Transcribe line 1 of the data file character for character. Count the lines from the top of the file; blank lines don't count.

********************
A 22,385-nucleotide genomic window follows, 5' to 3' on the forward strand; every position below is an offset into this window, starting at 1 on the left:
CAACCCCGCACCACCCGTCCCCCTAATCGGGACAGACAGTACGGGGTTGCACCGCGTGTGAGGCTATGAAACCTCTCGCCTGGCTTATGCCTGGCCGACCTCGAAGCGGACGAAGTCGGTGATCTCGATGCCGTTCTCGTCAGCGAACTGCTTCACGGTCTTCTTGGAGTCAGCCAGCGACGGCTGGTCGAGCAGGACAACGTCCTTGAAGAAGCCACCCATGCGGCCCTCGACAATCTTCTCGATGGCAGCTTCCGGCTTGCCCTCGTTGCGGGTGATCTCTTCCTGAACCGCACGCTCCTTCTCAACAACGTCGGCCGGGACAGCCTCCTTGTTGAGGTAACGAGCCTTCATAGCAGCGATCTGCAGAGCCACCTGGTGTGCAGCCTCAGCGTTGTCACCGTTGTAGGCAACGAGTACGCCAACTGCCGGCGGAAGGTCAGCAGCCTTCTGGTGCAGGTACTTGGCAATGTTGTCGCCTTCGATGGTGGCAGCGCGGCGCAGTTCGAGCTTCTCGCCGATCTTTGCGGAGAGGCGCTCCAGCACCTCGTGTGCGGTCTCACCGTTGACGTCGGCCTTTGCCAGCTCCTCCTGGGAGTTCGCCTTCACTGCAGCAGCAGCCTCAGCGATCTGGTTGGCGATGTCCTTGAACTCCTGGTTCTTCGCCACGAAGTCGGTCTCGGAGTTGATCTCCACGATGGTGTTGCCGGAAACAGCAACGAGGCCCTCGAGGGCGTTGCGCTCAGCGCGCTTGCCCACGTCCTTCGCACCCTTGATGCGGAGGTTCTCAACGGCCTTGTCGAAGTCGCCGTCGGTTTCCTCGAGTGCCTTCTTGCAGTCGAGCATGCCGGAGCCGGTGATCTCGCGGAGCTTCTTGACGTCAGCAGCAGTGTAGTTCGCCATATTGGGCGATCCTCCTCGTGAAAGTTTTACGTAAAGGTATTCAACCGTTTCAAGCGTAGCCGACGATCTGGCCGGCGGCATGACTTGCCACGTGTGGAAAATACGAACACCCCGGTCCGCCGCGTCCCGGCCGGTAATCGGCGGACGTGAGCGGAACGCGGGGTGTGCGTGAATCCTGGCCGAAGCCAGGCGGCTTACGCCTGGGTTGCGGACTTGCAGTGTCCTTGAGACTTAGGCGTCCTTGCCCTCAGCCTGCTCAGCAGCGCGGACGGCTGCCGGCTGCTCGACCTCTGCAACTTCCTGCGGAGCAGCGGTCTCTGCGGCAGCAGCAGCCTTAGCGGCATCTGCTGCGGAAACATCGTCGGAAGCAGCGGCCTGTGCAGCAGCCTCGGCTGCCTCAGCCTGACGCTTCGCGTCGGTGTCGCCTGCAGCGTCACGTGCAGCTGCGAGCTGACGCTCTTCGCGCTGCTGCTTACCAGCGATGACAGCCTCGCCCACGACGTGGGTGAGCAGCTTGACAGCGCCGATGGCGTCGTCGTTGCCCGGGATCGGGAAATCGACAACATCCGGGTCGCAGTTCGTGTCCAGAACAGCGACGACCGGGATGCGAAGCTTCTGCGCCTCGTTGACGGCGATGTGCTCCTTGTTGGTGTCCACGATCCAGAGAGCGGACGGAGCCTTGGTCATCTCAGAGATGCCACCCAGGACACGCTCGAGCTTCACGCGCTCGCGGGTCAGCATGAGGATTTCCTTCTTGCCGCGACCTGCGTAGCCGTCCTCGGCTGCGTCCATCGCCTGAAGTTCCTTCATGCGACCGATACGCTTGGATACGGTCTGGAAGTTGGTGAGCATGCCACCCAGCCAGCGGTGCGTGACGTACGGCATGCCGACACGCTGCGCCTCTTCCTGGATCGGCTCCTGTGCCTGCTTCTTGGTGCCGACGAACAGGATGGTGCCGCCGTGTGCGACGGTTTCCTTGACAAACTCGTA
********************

A 22,385-nucleotide genomic window follows, 5' to 3' on the forward strand; every position below is an offset into this window, starting at 1 on the left: